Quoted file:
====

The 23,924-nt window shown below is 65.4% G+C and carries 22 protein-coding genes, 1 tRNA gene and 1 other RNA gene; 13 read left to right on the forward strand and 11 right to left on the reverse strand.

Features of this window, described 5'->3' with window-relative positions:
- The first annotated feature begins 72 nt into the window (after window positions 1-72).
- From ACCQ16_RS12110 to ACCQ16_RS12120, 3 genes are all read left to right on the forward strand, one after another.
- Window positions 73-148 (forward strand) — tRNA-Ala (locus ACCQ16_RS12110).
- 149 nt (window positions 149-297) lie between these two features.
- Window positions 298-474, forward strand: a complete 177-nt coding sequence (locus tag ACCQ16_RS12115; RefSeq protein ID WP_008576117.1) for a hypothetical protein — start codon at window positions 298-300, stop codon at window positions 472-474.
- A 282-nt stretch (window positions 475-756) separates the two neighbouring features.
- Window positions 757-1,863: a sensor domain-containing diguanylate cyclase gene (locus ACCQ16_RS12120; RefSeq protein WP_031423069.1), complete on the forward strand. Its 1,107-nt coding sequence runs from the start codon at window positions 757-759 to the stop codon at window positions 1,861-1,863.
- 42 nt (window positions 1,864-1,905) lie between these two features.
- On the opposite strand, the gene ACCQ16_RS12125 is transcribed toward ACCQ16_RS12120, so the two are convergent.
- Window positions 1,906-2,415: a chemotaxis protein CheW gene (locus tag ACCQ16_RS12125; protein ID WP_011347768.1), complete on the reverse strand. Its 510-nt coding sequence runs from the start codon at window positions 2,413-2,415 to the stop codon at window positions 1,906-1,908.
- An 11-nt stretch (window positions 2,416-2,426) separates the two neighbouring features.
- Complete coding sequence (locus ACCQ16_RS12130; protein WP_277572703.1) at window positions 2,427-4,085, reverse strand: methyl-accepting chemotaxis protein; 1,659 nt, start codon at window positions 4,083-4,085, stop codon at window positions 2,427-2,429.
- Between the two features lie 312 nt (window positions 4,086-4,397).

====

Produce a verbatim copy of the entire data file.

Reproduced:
The 23,924-nt window shown below is 65.4% G+C and carries 22 protein-coding genes, 1 tRNA gene and 1 other RNA gene; 13 read left to right on the forward strand and 11 right to left on the reverse strand.

Features of this window, described 5'->3' with window-relative positions:
- The first annotated feature begins 72 nt into the window (after window positions 1-72).
- From ACCQ16_RS12110 to ACCQ16_RS12120, 3 genes are all read left to right on the forward strand, one after another.
- Window positions 73-148 (forward strand) — tRNA-Ala (locus ACCQ16_RS12110).
- 149 nt (window positions 149-297) lie between these two features.
- Window positions 298-474, forward strand: a complete 177-nt coding sequence (locus tag ACCQ16_RS12115; RefSeq protein ID WP_008576117.1) for a hypothetical protein — start codon at window positions 298-300, stop codon at window positions 472-474.
- A 282-nt stretch (window positions 475-756) separates the two neighbouring features.
- Window positions 757-1,863: a sensor domain-containing diguanylate cyclase gene (locus ACCQ16_RS12120; RefSeq protein WP_031423069.1), complete on the forward strand. Its 1,107-nt coding sequence runs from the start codon at window positions 757-759 to the stop codon at window positions 1,861-1,863.
- 42 nt (window positions 1,864-1,905) lie between these two features.
- On the opposite strand, the gene ACCQ16_RS12125 is transcribed toward ACCQ16_RS12120, so the two are convergent.
- Window positions 1,906-2,415: a chemotaxis protein CheW gene (locus tag ACCQ16_RS12125; protein ID WP_011347768.1), complete on the reverse strand. Its 510-nt coding sequence runs from the start codon at window positions 2,413-2,415 to the stop codon at window positions 1,906-1,908.
- An 11-nt stretch (window positions 2,416-2,426) separates the two neighbouring features.
- Complete coding sequence (locus ACCQ16_RS12130; protein WP_277572703.1) at window positions 2,427-4,085, reverse strand: methyl-accepting chemotaxis protein; 1,659 nt, start codon at window positions 4,083-4,085, stop codon at window positions 2,427-2,429.
- Between the two features lie 312 nt (window positions 4,086-4,397).